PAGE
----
Seeing Both Sides of the Holy Land

By Sarah Wildman

Most tourists only see one side of the Israeli-Palestinian divide. An innovative program aims to let outsiders see the country through a dual narrative.Read More

Day Schools See Future With Non-Jews

By Elicia Brown

Some Jewish community day schools are accepting non-Jewish students. Will the experiment give them a new lease on life, or drive away Jewish parents?Read More

Reaching Youth of Israel's Periphery

By Nathan Jeffay

Youths outside Israel’s main cities are in double jeopardy. There are fewer job opportunities and they traditionally get less high-tech education.Read More

Hebrew Immersion Another Option at Charter Schools

By Sarah Wildman

Every morning at the CommuniKids Preschool in northwest Washington, D.C., children are greeted with hola, not hello, and they banter and sing in Spanish rather than English. The preschool has another site in Northern Virginia where parents can choose immersion in French as well as Spanish.Read More

The Empty Nesters

By Molly Ritvo

What worries and expectations do Jewish parents face when sending their kids to college? Molly Ritvo polled parents and found that some valued schools with large Jewish populations and active Hillels, while others felt confident that their budding scholars’ Jewish upbringing would set the tone for their college lives. Unsurprisingly, most parents want college-bound sons and daughters to celebrate holidays, engage in Jewish campus activities, meet Jewish friends and maybe even find a Jewish spouse.Read More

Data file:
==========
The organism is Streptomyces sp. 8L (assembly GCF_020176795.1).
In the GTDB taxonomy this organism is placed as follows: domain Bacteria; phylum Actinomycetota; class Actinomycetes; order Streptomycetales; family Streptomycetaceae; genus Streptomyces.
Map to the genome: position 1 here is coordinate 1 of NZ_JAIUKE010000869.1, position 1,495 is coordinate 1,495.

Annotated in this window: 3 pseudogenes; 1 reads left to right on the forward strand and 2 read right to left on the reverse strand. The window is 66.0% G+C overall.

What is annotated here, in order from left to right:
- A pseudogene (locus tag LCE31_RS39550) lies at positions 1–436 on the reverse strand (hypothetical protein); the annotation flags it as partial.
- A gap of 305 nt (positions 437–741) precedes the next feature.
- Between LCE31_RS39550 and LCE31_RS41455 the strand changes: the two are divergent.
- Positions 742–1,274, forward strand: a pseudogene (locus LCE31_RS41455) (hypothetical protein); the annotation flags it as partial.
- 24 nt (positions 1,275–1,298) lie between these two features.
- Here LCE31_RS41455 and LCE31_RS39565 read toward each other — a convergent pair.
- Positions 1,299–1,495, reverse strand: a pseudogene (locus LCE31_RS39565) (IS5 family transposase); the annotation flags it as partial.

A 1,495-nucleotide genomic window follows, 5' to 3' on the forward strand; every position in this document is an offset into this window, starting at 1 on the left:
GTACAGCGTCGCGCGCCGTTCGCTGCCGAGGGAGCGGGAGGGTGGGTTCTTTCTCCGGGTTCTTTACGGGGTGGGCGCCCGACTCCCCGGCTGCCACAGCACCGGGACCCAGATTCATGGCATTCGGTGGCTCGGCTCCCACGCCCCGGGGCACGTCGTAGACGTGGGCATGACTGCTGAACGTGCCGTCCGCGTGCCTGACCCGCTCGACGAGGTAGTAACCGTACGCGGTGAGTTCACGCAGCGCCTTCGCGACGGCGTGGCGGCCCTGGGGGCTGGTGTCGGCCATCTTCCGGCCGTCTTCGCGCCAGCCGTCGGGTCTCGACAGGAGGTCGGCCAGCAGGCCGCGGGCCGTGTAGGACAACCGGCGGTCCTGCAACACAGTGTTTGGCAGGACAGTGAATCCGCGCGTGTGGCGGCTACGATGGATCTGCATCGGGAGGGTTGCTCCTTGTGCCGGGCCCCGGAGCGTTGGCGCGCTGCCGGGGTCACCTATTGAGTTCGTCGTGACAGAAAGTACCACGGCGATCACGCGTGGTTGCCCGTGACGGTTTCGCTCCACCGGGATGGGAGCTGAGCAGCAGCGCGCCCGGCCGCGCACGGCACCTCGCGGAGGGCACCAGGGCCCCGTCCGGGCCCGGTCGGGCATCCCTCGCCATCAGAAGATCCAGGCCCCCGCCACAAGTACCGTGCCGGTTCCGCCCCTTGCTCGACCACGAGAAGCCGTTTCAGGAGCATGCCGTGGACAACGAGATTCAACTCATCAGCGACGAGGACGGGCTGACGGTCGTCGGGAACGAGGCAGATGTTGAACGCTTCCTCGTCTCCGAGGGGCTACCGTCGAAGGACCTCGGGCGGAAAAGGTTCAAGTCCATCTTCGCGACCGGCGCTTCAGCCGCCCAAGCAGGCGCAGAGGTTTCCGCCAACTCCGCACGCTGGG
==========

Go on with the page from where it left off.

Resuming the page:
How One Man Shaped American Jewish Education

By Barry W. Holtz

In the early years of the 20th century, Samson Benderly stood with the legendary figures of American Jewish life: He was recruited to New York by Judah Magnes; he knew Henrietta Szold and Barnett Brickner; he battled Solomon Schechter; he met regularly with his benefactor, Jacob Schiff, and his closest friend was Mordecai Kaplan. Indeed, Kaplan wrote of Benderly, “He is to me the most positive force in Jewish life today.”Read More

The Science of Education

By Michael J. Solender

When biochemist Aaron Ciechanover surveys the education landscape in his native Israel, he is invariably disappointed by the diminishing emphasis he sees being placed upon math and science curricula and by the limited access to higher learning granted to those who can’t afford it. Ciechanover shared with two colleagues the 2004 Nobel Prize in chemistry for their discovery of a process by which proteins are tagged for destruction within a cell.Read More

Following in the Footsteps of Spain’s Expelled Sephardim

By Larry Tye

Most American Jews who travel make at least a token attempt to visit a synagogue or otherwise to taste the Jewish flavor of whatever land they are in. But few have the time, instinct or know how to faithfully follow in the footsteps of their forbears, especially when those trails lead across a continent. Fewer still pay heed to Judaism’s Sephardic as opposed to its Ashkenazi roots.Read More

Theater Group Makes Torah Learning Fun

By Daniella Wexler

Wearing a funny hat and spewing bad biblical puns, Aaron Friedman didn’t look or sound like your typical Moses as he took to the stage during a recent performance by the Bible Players theater group.Read More

Philadelphia’s Day School Dilemma

By E.B. Solomont

When Len Lipkin and his wife, Jill Maderer, a Reform rabbi in Philadelphia, started thinking about kindergarten for their son last year, they chose a Quaker school. “It’s tough,” sighed Lipkin, explaining why they didn’t go the Jewish day school route. “The question really became, do you need to have [Judaism] in every piece of your life in order to foster a Jewish identity?”Read More

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